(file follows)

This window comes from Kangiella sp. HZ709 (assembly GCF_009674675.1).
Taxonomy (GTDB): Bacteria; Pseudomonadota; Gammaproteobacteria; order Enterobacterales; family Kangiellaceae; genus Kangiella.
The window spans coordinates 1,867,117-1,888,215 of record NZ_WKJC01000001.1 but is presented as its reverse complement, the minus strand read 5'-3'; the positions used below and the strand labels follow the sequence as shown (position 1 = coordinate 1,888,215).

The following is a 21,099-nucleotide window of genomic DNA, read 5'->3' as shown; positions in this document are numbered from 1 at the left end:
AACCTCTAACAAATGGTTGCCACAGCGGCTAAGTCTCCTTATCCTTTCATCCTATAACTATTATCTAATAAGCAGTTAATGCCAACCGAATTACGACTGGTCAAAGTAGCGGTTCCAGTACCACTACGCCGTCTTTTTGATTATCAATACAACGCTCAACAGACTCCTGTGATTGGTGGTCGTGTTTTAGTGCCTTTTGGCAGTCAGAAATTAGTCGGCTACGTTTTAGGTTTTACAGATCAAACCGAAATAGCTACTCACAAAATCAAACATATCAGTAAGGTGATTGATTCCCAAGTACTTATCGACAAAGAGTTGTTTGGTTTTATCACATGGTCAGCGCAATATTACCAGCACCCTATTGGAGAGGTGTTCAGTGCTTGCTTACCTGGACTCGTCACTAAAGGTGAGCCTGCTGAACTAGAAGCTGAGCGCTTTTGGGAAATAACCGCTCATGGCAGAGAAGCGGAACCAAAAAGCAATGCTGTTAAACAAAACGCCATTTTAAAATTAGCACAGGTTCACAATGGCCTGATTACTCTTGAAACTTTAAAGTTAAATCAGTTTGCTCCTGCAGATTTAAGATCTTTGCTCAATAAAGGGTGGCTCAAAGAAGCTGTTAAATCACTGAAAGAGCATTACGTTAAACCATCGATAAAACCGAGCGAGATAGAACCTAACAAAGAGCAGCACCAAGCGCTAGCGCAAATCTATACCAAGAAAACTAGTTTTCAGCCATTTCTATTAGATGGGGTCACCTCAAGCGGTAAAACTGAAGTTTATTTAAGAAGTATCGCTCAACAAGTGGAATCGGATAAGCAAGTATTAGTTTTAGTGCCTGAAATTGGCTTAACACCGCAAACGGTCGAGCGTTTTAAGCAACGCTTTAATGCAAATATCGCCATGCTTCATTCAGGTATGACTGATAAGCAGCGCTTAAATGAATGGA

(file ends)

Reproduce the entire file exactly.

This window comes from Kangiella sp. HZ709 (assembly GCF_009674675.1).
Taxonomy (GTDB): Bacteria; Pseudomonadota; Gammaproteobacteria; order Enterobacterales; family Kangiellaceae; genus Kangiella.
The window spans coordinates 1,867,117-1,888,215 of record NZ_WKJC01000001.1 but is presented as its reverse complement, the minus strand read 5'-3'; the positions used below and the strand labels follow the sequence as shown (position 1 = coordinate 1,888,215).

The following is a 21,099-nucleotide window of genomic DNA, read 5'->3' as shown; positions in this document are numbered from 1 at the left end:
AACCTCTAACAAATGGTTGCCACAGCGGCTAAGTCTCCTTATCCTTTCATCCTATAACTATTATCTAATAAGCAGTTAATGCCAACCGAATTACGACTGGTCAAAGTAGCGGTTCCAGTACCACTACGCCGTCTTTTTGATTATCAATACAACGCTCAACAGACTCCTGTGATTGGTGGTCGTGTTTTAGTGCCTTTTGGCAGTCAGAAATTAGTCGGCTACGTTTTAGGTTTTACAGATCAAACCGAAATAGCTACTCACAAAATCAAACATATCAGTAAGGTGATTGATTCCCAAGTACTTATCGACAAAGAGTTGTTTGGTTTTATCACATGGTCAGCGCAATATTACCAGCACCCTATTGGAGAGGTGTTCAGTGCTTGCTTACCTGGACTCGTCACTAAAGGTGAGCCTGCTGAACTAGAAGCTGAGCGCTTTTGGGAAATAACCGCTCATGGCAGAGAAGCGGAACCAAAAAGCAATGCTGTTAAACAAAACGCCATTTTAAAATTAGCACAGGTTCACAATGGCCTGATTACTCTTGAAACTTTAAAGTTAAATCAGTTTGCTCCTGCAGATTTAAGATCTTTGCTCAATAAAGGGTGGCTCAAAGAAGCTGTTAAATCACTGAAAGAGCATTACGTTAAACCATCGATAAAACCGAGCGAGATAGAACCTAACAAAGAGCAGCACCAAGCGCTAGCGCAAATCTATACCAAGAAAACTAGTTTTCAGCCATTTCTATTAGATGGGGTCACCTCAAGCGGTAAAACTGAAGTTTATTTAAGAAGTATCGCTCAACAAGTGGAATCGGATAAGCAAGTATTAGTTTTAGTGCCTGAAATTGGCTTAACACCGCAAACGGTCGAGCGTTTTAAGCAACGCTTTAATGCAAATATCGCCATGCTTCATTCAGGTATGACTGATAAGCAGCGCTTAAATGAATGGA